Sunday, August 1, 2010

Ultra Heated Temperature and Pasteurized Fresh Milk?

When my Bella hit her one year of age, I decided to gradually wean her from breastmilk. One of the reason why was, I becoming so thin. Small size is not so small anymore on me. Also, I am way over my quota. I didn't think of breastfeeding when I was pregnant. I, was one of the formula-fed babies.

When I started breastfeeding and learned about the wonders of breast milk, I gave myself it at least 6 months...then 6 months became a year and still counting up to date.

When I resigned from work, i said to myself, being a stay at home mom will give me enough time to concentrate on giving my Bella substitute milk. However, the reverse is happening, instead of reducing the number of nursing, it is becoming more frequent than ever, and I believe that my Bella even thinks that I am her human pacifier. I don't mind it at all, whenever she's not feeling well or she's crying, she turn to breastfeeding to soothe her. I observe how she become so at peace during these times. Also, when I exclusively breastfeeding her instead of breastmilk in a bottle, her weight improved. I was also able to look after the other solid foods that she's taking.

Nevertheless, I still try to introduce her to fresh milk so she will be accustomed to the taste. So why fresh milk and not powdered one? Because the former has lesser sugar and the latter is partly artificial. After the milk poisoning scandal, think more than twice on products you are giving your love ones.

Most milk in the market went to UHT processing. Ultra Heated Temperature or Ultra Heat Temperature is giving fresh milk less nutrients. I don't know how it is even called fresh milk when in fact it has a shelf life of 6 to 9 months even at room temperature. So this is called UHT milk.

Milks that are only pasteurized and homogenized only has shelf life of 3 to 4 days which also requires refrigeration. These milk have been only heated to destroy any bacteria or harmful organisms. Thus, only remove minimal nutrients. This is called Pasteurized milk.

"UHT stands for “Ultra High Temprature processing,” which is just another way of heating milk to kill bacterial spores. In the pasteurization process, the milk is heated to 72°C (161.6°F) for at least 15 minutes, whereas the UHT process heats the milk at 135°C (275°F) for one to two seconds. This flash of extreme heat is said to kill off any spores in the milk, and is currently a process that is being used for other products such as fruit juices, cream, yogurt, wine, and soups."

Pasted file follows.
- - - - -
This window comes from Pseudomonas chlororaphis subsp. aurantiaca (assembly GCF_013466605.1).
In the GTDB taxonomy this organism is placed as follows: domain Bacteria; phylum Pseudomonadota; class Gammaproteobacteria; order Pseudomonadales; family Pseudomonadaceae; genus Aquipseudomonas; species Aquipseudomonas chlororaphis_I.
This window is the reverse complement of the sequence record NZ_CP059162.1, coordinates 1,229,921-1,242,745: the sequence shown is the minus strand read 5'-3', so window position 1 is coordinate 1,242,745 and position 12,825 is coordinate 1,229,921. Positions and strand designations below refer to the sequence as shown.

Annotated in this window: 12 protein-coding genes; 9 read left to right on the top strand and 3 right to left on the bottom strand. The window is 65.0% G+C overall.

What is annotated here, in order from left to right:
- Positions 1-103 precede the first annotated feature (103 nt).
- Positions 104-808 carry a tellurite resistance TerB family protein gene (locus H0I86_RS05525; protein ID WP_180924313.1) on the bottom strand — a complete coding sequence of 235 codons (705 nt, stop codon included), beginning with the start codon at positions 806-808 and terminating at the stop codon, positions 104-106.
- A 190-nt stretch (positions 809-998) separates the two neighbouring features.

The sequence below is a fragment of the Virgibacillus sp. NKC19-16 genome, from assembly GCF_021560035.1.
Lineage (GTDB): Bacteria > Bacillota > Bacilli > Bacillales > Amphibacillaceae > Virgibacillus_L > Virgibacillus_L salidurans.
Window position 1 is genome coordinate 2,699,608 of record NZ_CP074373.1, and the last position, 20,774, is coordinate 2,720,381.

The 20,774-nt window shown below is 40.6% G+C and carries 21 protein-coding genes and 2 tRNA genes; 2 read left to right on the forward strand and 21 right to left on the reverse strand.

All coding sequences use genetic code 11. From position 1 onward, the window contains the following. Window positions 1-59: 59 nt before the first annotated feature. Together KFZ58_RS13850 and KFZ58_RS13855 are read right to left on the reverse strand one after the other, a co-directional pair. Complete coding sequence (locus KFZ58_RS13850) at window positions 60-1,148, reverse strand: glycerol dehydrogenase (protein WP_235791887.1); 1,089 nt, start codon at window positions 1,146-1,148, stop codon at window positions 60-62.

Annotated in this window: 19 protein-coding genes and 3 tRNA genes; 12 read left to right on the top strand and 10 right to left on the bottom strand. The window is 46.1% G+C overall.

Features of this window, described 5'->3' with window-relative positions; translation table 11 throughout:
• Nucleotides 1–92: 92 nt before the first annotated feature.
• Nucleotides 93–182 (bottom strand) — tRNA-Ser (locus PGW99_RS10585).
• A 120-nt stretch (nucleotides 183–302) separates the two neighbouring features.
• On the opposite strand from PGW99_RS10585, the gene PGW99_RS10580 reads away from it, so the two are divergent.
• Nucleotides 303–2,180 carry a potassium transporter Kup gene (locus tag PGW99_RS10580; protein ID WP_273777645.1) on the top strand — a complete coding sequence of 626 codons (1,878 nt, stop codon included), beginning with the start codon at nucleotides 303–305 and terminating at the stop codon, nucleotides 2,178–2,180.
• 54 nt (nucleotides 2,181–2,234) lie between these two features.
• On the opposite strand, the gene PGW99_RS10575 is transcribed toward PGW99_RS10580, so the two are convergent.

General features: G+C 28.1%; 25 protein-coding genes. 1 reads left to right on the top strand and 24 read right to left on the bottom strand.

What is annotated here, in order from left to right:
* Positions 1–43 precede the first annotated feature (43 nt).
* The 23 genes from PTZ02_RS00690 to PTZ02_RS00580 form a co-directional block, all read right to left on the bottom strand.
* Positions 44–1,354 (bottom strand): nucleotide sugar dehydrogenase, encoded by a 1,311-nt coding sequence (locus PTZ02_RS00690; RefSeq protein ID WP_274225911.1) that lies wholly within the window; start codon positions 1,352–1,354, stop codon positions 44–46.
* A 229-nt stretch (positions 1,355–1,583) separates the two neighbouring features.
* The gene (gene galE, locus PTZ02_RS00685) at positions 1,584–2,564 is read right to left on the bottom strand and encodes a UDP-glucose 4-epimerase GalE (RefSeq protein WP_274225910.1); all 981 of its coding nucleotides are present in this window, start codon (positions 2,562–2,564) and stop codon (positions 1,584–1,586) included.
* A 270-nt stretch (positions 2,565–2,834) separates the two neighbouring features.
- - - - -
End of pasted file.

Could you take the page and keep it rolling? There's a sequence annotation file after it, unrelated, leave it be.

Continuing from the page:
I am determined to give my Bella only fresh milk. The first time I tried pasteurized milk on my Bella, I saw rashes developed on her neck, so I stopped and continued with breastmilk. I also tried carabao's milk, but I don't like it and my Bella only tasted it once. So after several consideration, I again tried giving my Bella fresh cow's milk today.

I love the taste of Holly's Fresh milk, this is the first pasteurized milk available in the market that I tried with Bella, unlike the first attempt, I have not seen any rashes. So far, so good. However, I've realized that it is not practical for me to continue with only pasteurized milk, as I have mentioned earlier, pasteurized milk only lasted for 3 to 4 days thus, making it more expensive than UHT milk. After extensive research on milk, in my opinion there's nothing wrong with drinking UHT milk, its safer to store and drink due to its longer shelf life." I may have to give other products to compensate the damaged mutrients that these milk went through the processed though. As much as I can continue giving my Bella pasteurized milk, I will. Nevertheless, I will consider UHT milk as well as alternative.

Kids don't necessarily need milk in particular, but calcium, a mineral that our body need to help build strong bones and healthy teeth. This mineral can be take from sources, milk being the most popular one, but aside from it, there is also other dairy products, dark green, leafy vegetables (e.g. Spinach, brocolli, Bok choy), tofu, orange juices, soy beverages, and breakfast cereals or breads. 

1 comment:

Anonymous said...

This is nice information that you posted here. Pretty helpful to nursing mothers, I guess.
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